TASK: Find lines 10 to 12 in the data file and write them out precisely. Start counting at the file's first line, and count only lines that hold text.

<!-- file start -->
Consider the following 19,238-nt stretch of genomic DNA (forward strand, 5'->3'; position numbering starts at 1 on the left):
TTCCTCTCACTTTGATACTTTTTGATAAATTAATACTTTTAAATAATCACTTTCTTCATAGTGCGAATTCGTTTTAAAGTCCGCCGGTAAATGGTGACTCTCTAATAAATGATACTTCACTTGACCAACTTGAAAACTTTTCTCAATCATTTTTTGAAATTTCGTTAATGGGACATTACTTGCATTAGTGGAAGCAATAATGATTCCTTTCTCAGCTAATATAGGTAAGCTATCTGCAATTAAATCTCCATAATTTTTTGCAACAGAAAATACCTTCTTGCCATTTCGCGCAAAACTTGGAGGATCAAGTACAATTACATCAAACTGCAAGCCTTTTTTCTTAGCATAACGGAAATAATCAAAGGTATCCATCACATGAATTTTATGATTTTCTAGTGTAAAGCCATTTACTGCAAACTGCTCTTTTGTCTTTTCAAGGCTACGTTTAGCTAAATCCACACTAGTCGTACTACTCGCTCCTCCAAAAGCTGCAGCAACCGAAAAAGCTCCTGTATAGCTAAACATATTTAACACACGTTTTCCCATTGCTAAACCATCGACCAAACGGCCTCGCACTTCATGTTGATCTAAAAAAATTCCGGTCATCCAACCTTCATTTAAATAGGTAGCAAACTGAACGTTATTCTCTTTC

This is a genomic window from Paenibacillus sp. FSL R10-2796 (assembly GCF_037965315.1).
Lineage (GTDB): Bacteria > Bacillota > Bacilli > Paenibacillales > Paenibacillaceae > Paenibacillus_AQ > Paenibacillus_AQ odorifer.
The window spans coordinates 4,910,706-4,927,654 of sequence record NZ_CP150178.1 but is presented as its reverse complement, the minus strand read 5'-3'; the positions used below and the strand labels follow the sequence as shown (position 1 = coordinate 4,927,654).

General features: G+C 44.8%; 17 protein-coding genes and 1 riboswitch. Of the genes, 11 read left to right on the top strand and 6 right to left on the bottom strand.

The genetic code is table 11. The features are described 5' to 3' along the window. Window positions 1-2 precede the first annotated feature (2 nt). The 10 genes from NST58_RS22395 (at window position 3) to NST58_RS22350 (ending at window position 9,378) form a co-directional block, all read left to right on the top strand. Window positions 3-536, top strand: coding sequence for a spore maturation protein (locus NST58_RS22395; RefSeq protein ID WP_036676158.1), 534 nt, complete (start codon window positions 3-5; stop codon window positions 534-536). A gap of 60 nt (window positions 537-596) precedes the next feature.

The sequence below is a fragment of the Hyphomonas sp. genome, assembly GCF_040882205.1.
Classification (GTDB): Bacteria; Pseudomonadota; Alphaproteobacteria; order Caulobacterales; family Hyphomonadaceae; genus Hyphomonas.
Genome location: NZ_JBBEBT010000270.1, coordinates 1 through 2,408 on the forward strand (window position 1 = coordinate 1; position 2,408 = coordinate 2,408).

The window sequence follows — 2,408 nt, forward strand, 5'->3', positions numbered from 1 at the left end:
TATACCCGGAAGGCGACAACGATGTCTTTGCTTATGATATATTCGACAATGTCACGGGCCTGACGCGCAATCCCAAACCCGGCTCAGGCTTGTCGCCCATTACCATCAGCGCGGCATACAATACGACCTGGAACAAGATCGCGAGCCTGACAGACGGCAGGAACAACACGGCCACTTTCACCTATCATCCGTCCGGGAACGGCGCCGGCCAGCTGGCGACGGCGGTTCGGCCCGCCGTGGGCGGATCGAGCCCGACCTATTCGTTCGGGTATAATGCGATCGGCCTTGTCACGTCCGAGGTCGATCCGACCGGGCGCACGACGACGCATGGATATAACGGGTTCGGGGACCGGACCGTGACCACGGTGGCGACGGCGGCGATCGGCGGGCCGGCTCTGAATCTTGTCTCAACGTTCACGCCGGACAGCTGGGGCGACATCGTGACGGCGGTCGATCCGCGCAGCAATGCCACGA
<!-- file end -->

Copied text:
Genome location: NZ_JBBEBT010000270.1, coordinates 1 through 2,408 on the forward strand (window position 1 = coordinate 1; position 2,408 = coordinate 2,408).

The window sequence follows — 2,408 nt, forward strand, 5'->3', positions numbered from 1 at the left end:
TATACCCGGAAGGCGACAACGATGTCTTTGCTTATGATATATTCGACAATGTCACGGGCCTGACGCGCAATCCCAAACCCGGCTCAGGCTTGTCGCCCATTACCATCAGCGCGGCATACAATACGACCTGGAACAAGATCGCGAGCCTGACAGACGGCAGGAACAACACGGCCACTTTCACCTATCATCCGTCCGGGAACGGCGCCGGCCAGCTGGCGACGGCGGTTCGGCCCGCCGTGGGCGGATCGAGCCCGACCTATTCGTTCGGGTATAATGCGATCGGCCTTGTCACGTCCGAGGTCGATCCGACCGGGCGCACGACGACGCATGGATATAACGGGTTCGGGGACCGGACCGTGACCACGGTGGCGACGGCGGCGATCGGCGGGCCGGCTCTGAATCTTGTCTCAACGTTCACGCCGGACAGCTGGGGCGACATCGTGACGGCGGTCGATCCGCGCAGCAATGCCACGA